Comfortable and well-fitting dentures require a tight fit against your gum tissue. However changes in bone and gum structure can occur throughout your lifetime eventually causing your dentures to become loose. Ill-fitting dentures can cause sores and infection, and may make chewing and speaking more difficult. In addition poorly fitting dentures can also contribute to problems by wearing down the bone and soft tissues in your mouth more quickly. A denture reline will resurface your dentures to conform to the changing contours of your mouth for a better fit and feel.
There are several different types of relines for different requirements
- Temporary Reline – a silicone gel that is designed to last a few months. Normally this is used in dentures of people who have had their natural teeth extracted or to improve the health of their tissue before new dentures are made and put in place.
- Direct Reline – this is also known as a chairside reline. With this one, the direct reline material is inserted into the denture and allowed to set in the mouth while you wait in the dentist’s chair. A direct reline is available in both a hard and soft base and can be used as a long term solution for fitment issues.
- Lab Processed Reline – this is completed by placing slow conforming impression materials inside your existing denture and sending to a denture lab. The lab will process the new material into the denture, giving the fit of a new denture. This may take a day or so to complete.
- Soft Reline – used mainly in full lower denture, it allows for more protection and comfort for people who may have sensitive gums and little or no bone support. It is bonded to your denture. The denture base being softer will be less irritating to your tissues which can help with sore spots.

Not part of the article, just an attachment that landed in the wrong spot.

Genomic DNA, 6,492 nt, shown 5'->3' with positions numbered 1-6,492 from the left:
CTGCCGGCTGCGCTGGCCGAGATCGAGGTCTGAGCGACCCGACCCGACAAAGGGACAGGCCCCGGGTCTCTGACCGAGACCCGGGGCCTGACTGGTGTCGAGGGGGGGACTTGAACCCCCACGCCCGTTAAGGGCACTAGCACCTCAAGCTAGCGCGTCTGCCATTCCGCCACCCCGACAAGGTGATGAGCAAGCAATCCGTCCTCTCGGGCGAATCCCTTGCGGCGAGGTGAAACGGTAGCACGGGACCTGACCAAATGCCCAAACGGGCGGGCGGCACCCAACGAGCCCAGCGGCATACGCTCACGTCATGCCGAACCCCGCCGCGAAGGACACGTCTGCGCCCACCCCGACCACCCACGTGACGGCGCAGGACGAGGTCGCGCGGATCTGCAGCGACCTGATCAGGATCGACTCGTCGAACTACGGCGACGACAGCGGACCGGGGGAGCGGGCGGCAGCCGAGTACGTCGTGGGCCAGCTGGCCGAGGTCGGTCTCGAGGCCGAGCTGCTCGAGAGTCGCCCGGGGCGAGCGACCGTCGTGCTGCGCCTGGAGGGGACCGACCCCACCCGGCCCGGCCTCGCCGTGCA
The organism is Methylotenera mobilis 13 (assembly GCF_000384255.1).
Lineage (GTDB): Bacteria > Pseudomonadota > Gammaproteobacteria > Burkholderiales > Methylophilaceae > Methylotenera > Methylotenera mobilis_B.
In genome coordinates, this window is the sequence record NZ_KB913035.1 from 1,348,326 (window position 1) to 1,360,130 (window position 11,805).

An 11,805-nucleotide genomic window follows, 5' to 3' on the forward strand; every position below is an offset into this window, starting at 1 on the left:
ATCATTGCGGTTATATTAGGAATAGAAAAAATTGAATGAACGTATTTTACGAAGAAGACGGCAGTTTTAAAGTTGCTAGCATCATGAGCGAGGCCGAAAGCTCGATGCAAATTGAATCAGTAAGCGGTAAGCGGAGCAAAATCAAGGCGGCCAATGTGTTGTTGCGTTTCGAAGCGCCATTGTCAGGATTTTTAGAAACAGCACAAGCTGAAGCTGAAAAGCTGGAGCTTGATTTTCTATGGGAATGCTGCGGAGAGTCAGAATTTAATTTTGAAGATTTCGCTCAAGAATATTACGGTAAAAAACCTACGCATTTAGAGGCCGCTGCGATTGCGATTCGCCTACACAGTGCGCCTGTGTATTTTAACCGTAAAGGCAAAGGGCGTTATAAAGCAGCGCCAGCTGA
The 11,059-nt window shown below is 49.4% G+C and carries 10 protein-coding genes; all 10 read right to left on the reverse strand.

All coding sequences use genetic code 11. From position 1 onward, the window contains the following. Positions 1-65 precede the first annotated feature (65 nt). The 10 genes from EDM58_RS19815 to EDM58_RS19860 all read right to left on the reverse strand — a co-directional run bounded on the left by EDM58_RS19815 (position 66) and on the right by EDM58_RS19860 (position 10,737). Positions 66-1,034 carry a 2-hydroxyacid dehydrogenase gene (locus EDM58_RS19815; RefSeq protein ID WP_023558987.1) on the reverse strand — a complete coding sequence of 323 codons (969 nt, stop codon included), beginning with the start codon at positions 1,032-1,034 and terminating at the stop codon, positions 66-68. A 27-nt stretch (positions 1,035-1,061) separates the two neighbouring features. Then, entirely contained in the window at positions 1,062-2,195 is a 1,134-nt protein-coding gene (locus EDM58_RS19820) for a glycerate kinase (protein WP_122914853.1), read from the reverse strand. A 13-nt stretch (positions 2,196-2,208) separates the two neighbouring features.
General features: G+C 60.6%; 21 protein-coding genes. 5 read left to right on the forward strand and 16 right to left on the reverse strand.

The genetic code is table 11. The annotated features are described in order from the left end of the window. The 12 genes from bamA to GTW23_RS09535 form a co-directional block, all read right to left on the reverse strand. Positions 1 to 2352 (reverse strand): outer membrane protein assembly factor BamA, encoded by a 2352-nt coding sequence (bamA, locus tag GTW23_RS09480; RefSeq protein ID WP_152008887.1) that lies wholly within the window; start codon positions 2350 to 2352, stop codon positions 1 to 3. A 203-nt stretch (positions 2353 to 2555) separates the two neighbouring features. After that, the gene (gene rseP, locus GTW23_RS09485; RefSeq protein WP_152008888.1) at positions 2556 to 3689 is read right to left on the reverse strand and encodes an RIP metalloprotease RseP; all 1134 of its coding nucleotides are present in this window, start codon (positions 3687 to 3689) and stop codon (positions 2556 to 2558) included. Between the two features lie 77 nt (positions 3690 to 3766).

- Rebase – This is the process of refitting a denture by replacing the entire denture base. It’s done by taking a new impression inside the denture, completely removing the old acrylic and adding a new acrylic base around the existing teeth. This is recommended for dentures that have multiple repairs, discoloration or are very thin.
As a general rule, your dentures should be relined every 5-10 years. However loose fitting dentures are the best indication. Relines are just a normal part of denture maintenance and crucial to the health of the oral tissue and bone support of your mouth. A reline is not always the best procedure for a denture with excessively worn or broken teeth.
Dentures are not indestructible. If too much force is placed upon them or if you should drop them, they will break. Biting down on hard foods, clenching and grinding or dropping your dentures can crack the base, chip a tooth or cause a tooth to come off. If a tooth breaks off the denture, please keep that tooth as it fits the denture perfectly and matches the other teeth. Also do not attempt to repair the denture or partial with super glue or over the counter products. Generally this will ruin the prosthesis and will make it much more difficult to fix and increase the cost of the repair.
We understand that your smile matters, and so does your time. If your denture needs an emergency repair we can usually fix it that same day. However, the time it takes to repair a denture depends on the severity of the damage. We might be able to repair a chipped tooth in a couple of hours but more complicated issues may take 24 hours or more to repair.
Dentures often show early signs of potential damage. Often, an improper fit is the most common cause of cracked dentures. Dr. Zobrist recommends periodically looking for any areas of damage or new signs of wear. Signs of wear generally include bite marks from the teeth that are chewing into the denture or the denture not fitting as well or not having the suction it used to have. As you speak or chew, your dentures apply pressure on one another repeatedly. Over time poor fitting, misaligned dentures will overstress a specific area, causing a break that will only continue to worsen. For areas of damage, check the gum portion of the denture using light to shine through it to evaluate for any cracks forming.
If you note cracks forming, please call our office 225-248-6777 to schedule an appointment for your denture repair before the cracks get bigger or the denture fractures.